Tribunal comes up with ‘novel remedy’ in Clover case

The Competition Tribunal said on Wednesday that although it ruled that two summonses issued by the Competition Commission against Woodlands and Milkwood milk processors in the Clover milk price-fixing case were void for being “vague and over-broad”, it had imposed a novel remedy in the case.

It made a preservation order requiring its registrar to retain copies of the documents seized until the commission determined whether it wished to issue a new summons that complied with the law.

“A preservation order is issued to balance the right to privacy against the interests of the administration of justice,” the tribunal said.

It said that the two processors challenged the right of the Competition Commission to use evidence against them, allegedly obtained from an unauthorised summons and subsequent interrogation of their respective executives.

“They also alleged that the referral against them was unlawful and asked for it to be set aside.”


The tribunal said that a further challenge was that Count 5 had not been validly referred by the commission against Woodlands, because it had not been preceded by an administrative procedure called a complaint initiation.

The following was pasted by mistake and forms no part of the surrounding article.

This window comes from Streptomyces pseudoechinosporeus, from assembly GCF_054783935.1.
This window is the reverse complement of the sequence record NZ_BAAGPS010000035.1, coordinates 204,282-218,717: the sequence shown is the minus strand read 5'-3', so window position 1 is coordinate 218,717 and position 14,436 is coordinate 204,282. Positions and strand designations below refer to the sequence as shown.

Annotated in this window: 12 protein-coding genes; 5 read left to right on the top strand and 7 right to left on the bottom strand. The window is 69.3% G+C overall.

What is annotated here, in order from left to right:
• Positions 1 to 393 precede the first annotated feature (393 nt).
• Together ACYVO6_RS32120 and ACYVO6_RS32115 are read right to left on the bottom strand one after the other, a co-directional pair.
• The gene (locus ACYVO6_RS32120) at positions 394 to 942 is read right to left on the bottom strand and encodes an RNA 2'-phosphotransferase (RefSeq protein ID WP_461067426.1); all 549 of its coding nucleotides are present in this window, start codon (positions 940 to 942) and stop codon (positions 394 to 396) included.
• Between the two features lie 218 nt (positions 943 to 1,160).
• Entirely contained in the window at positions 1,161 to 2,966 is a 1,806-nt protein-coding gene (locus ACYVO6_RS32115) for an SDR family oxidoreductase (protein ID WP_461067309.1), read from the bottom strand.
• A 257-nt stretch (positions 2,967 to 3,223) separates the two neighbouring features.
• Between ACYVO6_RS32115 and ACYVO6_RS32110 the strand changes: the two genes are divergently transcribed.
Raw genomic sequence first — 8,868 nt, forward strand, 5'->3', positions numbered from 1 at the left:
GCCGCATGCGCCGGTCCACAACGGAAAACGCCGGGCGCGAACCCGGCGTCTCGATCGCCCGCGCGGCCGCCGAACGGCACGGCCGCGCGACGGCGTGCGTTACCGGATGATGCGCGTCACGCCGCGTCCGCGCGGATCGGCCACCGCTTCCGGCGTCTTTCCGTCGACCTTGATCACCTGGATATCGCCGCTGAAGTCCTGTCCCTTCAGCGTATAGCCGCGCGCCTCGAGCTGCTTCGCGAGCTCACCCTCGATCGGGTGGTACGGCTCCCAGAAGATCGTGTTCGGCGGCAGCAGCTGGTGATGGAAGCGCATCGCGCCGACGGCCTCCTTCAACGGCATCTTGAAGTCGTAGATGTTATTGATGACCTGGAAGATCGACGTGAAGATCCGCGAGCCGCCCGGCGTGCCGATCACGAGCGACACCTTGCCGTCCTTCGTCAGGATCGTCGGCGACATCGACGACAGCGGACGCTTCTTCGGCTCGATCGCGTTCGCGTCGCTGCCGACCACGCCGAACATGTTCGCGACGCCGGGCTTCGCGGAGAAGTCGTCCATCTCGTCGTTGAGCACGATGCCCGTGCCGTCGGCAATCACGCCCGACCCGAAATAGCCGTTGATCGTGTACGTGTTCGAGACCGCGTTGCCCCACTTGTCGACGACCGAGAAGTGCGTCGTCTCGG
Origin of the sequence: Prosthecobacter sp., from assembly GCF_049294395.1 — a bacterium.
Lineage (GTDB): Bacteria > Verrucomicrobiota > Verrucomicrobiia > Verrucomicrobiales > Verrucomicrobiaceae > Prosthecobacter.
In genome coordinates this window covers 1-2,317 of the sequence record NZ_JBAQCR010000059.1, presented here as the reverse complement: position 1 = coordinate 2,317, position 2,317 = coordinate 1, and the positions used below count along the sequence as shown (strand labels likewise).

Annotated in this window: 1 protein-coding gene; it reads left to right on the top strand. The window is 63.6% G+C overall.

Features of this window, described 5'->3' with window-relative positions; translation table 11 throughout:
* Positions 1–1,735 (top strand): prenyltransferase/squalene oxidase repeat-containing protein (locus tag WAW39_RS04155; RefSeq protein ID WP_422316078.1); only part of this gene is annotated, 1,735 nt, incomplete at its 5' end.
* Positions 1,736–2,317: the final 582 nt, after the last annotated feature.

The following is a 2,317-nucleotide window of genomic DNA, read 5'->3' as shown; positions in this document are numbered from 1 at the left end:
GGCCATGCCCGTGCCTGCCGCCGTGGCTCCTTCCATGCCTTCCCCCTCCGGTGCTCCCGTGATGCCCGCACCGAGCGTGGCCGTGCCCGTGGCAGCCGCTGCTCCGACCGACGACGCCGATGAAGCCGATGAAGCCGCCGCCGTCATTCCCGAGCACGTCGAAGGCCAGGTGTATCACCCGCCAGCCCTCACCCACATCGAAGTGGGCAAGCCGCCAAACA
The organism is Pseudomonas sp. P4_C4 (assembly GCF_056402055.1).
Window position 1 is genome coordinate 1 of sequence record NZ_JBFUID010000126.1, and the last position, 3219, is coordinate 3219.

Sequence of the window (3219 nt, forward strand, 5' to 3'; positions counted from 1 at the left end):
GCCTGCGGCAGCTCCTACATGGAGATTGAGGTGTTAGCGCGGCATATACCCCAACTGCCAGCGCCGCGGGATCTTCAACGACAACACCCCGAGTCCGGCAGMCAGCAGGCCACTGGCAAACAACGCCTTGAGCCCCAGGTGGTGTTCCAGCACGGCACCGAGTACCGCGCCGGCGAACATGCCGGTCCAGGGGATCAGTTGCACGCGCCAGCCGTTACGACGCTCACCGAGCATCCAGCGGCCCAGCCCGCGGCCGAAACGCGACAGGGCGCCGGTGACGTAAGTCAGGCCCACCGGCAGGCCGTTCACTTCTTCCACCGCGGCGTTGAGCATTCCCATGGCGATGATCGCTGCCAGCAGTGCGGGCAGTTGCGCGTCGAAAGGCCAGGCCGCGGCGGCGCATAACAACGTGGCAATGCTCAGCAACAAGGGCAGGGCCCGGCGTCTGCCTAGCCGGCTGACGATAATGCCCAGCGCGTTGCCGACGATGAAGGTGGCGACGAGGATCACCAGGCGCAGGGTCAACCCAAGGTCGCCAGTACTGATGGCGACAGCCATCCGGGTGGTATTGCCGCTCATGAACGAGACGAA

“They also sought an order that the evidence elicited from the summons whether oral or documentary could not be used by the respondents in ‘any hearing before the tribunal’.”

In the course of the hearing, several technical arguments were also addressed as to the validity of the commission’s conduct.

The tribunal ruled that the two summonses were void for vagueness in that they failed to allege sufficient particularity concerning the alleged prohibited practices that gave rise to the search.

The tribunal as a result did not consider it necessary to consider any of the other technical issues raised because of this conclusion.

The tribunal found in favour of the commission in respect of Count 5 and held that it had been validly initiated prior to referral.

Late last year the tribunal, and on appeal the Competition Appeal Court, had to determine a challenge raised by Clover and Ladismith as to whether the complaint had been initiated timeously.

The tribunal decided it had, and the Competition Appeal Court (CAC) confirmed the decision on appeal.

The CAC refused leave to appeal and Clover and Ladismith have petitioned the Supreme Court of Appeal to grant them leave. — I-Net Bridge

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